There once was a hideous horrible ogre named Grýla who lived in Iceland. Her home was in a cave far up in the mountains, where she lived with her troll-husband and her hundreds of troll-children. She was very ugly, with many long tails and feet like a cow. She had ten ears on either side of her head and could hear the sounds of children's complaints from miles away. She kept track of children who didn't do their chores, were mean to other people, or behaved badly. She would to sneak down to the villages and steal away those kids. Then, she fattened them up to turn them into bad kids stew!
Now, in Iceland, during the summertime, the sun shines until almost until midnight and it's morning again very early. But in the wintertime, it gets dark in the late afternoon and the sun doesn't come up until almost noon! So, Grýla waited until winter to collect the bad children - keeping a list of them the rest of the year. She often traveled with her giant mean cat, a scary wicked beast. Jólakötturinn - the Christmas Cat - waited until Christmas Day to eat children who didn't get clothes for Christmas!
Of Grýla's many troll-children, there were thirteen that especially liked the villager's Christmas-time celebrations. They liked Christmas so much that they became known as Jólasveinar - The Yule Lads. They were generally troublesome because they all liked to steal treats and play pranks. Every year, they come down from the mountain, one by one, starting on December 12th. Another Yule Lad arrives each day, through Christmas Eve. Then, starting Christmas Day, they go home, one by one, in the order they arrived.
They are all different in their mischief, so beware of their tricks! They may steal the milk, or empty the cookie jar, even swipe your sparkliest treasures. They can't help it - they're trolls after all. Over the years, they've tried to be more like Santa - if you leave your shoes out by the window, each one will leave a gift on the day they arrive, but only if you're good. Bad children usually get a rotten potato!
The Icelandic Yule Lads
Icelandic Name Pronounced [stek' ya stir]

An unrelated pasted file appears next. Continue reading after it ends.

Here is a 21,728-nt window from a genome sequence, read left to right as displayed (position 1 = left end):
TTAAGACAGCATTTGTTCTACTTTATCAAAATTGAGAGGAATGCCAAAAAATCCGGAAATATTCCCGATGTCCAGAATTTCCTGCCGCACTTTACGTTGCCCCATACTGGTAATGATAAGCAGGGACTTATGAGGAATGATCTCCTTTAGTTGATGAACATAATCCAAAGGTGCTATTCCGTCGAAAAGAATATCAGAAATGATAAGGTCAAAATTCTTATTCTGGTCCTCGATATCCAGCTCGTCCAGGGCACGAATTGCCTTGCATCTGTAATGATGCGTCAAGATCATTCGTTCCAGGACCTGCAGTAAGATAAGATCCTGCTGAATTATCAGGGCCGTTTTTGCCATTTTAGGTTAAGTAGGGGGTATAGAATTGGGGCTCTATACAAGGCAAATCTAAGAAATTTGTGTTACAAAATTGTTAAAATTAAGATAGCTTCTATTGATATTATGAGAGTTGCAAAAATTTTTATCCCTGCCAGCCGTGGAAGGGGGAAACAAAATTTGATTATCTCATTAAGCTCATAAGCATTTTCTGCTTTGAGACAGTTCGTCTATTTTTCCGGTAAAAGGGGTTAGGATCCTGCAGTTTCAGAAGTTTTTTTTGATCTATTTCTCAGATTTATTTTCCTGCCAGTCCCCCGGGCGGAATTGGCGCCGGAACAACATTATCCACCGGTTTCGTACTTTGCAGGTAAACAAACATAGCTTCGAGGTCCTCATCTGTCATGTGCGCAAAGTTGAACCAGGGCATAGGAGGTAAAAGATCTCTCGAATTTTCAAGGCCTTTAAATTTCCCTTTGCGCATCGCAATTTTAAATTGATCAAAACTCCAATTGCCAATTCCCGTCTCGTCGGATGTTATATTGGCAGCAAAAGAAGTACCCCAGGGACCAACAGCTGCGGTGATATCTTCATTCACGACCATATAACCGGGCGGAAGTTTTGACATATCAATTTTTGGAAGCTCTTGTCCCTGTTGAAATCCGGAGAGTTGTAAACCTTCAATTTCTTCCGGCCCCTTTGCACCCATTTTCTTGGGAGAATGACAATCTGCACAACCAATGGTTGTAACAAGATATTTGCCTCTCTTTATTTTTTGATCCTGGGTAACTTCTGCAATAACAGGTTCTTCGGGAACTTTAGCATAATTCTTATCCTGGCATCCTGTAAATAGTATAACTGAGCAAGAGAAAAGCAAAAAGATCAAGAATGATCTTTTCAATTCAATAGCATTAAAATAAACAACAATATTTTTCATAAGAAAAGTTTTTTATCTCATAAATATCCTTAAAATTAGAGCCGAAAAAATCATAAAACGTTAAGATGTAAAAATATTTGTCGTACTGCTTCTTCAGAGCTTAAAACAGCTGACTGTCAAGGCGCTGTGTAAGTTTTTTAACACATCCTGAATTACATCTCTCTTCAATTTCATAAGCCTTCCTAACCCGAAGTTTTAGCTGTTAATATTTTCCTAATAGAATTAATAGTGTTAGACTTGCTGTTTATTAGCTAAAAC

I‘m the first to arrive every year on December 12th. My name is Stekkjastaur (pronounce like Stek‘ya-stir), but you can call me Sheep Cote Clod - it‘s what my name means in English.
Why that name? Well, I love fresh sheep‘s milk. A sheepcote is where they keep the sheep, and one of my brother trolls says I clomp around because I have stiff knees. But, what does he know? I think I am an expert sheep-sneaker and stole lots of milk when the shepherd wasn‘t looking! Nowadays, not many people have sheep so I sample what I find in your refrigerator. Not cow‘s milk, though, that‘s for my brother troll, Gully Gawk.
I leave every year on December 25th and head back to the mountains in Dimmuborgir.
Icelandic Name Pronounced [Thur' a slay ker]
Halló, my name is Þvörusleikir, and for those of you who don‘t speak Icelandic you pronounce that like „Thur-a-slaker“ or, if you prefer English, it‘s Spoon Licker. I come around every year on December 15th and leave on the 28th.
I like to hang out in the kitchen and snag spoons loaded with whatever yummy concoctions your mixing up. You‘ll probably never find the spoons so you might just want to buy a few extras for the drawer. But, if you are good, I‘ll leave a gift in your shoe. That‘s nice, right?
Icelandic Name Pronounced [Her' tha sket ler]
If you don‘t know me, my name is Hurðaskellir - you say it like „Hurtha Skethler“ or Door Slammer if you say it in English. I love to slam doors and make things go bump in the night. Sometimes, I like to swing the door to make the hinges creak and groan. I‘ll arrive on December 18th and stay until New Year‘s Eve!
Icelandic Name Pronounced [glugga' guy year]
Halló! I am Gluggagægir! You say that like „glook-ah-guy-year“ That means Window Peeper. I arrive on December 21st and will be around until January 3rd. I like shiny and glittery stuff and if I‘m walking by a window, I might see someone I like. I might take it for my collection and it will stay safe then. So if you think you see a face in the window, or something sparkly is missing, not to worry.
Icelandic Name Pronounced [gill' ya gur]
Halló! I am Giljagaur! You say that like „gill‘ya-grr“ but in English I‘m called Gully Gawk. That‘s because I used to hide in the gullys in Iceland, waiting until the cows were milked so I could drink down all the buckets of fresh milk.